Lackadaisical Love in Longbourn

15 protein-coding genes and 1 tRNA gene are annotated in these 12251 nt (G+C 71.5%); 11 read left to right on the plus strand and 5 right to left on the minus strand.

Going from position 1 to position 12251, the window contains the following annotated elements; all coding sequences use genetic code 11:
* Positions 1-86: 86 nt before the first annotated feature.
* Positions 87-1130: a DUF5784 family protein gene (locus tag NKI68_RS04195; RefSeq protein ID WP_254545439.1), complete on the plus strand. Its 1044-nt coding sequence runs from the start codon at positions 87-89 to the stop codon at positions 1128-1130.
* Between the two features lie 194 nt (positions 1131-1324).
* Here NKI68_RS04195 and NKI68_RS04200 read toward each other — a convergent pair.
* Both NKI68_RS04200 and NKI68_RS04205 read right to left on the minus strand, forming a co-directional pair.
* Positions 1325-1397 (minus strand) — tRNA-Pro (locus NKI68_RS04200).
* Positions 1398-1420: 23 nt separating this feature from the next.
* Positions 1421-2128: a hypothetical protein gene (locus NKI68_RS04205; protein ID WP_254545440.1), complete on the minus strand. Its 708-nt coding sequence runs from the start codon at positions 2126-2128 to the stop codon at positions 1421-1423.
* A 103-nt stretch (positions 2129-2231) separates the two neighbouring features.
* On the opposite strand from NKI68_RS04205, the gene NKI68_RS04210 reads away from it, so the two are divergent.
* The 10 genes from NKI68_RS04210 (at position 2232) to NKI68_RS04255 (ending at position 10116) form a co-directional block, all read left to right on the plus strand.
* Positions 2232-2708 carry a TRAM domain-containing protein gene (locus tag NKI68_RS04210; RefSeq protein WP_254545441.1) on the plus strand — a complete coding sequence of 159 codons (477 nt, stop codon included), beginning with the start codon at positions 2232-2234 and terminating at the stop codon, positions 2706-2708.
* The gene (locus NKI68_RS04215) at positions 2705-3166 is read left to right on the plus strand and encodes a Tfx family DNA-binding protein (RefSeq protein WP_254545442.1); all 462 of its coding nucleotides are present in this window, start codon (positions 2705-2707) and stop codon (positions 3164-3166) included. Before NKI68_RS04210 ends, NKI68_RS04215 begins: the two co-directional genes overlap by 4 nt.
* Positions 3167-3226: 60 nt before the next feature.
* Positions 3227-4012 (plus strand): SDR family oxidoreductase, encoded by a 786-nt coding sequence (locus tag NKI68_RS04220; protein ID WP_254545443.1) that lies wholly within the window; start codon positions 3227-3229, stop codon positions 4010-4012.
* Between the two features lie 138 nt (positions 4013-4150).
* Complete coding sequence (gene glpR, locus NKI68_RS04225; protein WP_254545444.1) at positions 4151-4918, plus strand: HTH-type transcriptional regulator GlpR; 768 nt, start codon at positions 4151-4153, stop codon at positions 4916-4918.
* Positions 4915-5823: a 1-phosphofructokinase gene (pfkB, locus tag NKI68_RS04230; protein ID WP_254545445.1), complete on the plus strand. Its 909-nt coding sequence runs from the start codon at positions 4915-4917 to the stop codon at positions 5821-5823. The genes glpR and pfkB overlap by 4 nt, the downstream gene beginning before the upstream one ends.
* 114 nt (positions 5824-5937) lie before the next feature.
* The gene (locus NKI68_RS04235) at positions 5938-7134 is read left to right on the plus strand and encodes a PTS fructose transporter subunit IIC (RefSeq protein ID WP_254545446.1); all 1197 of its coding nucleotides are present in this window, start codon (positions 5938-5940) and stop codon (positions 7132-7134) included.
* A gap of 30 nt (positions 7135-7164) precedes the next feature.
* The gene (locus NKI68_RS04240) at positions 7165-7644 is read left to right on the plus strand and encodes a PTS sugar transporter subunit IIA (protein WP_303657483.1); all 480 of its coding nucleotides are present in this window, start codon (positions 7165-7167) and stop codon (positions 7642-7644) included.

When asking typical child who their hero or heroine is, a common answer would be Superman, Batman, or Cat Woman. To these kids, a hero is defined as someone with extraordinary physical strength and the bravery to fight any villain, such as the Joker, without any personal benefit or reward. Although their view of a hero is very childish and uninformed, they are in a way correct. Although a hero may not always need to physically battle villains, they must have emotional strength, bravery, and perseverance to overcome whatever troubles their respective villain brings forward. In the novel, Pride and Prejudice, author Jane Austen portrays her view of heroes, heroines, and villains in a satirically love story. Andrew H. Wright has written a literary criticism essay, titled “Heroines, Heroes, and Villains in Pride and Prejudice”, in which he states his opinion of Austen’s purpose. Although critic Andrew H. Wright states that some people are simply destined to be heroes, Pride and Prejudice by Jane Austen features characters that are capable of overcoming their own weaknesses that rise as heroes due to their own perseverance and those who interfere with a potential-hero’s progress become villains. Although Andrew H. Wright dismisses this key point Austen makes, Pride and Prejudice introduces characters that are able to overcome their own flaws that rise as heroes. First off, Wright states how he believes Elizabeth to be the heroine of the story. In the first paragraph he quickly states: “Elizabeth is definitely the heroine: not only does she explicitly represent one of the words of the title of the story; she quite thoroughly dominates the action” (Wright 97). Wright misinterprets the reason that Elizabeth is a heroine. It’s true that Elizabeth dominates the action throughout, though that is only a result of being the main character. By no means is her development as a character influenced by the number of mentions she receives in the...
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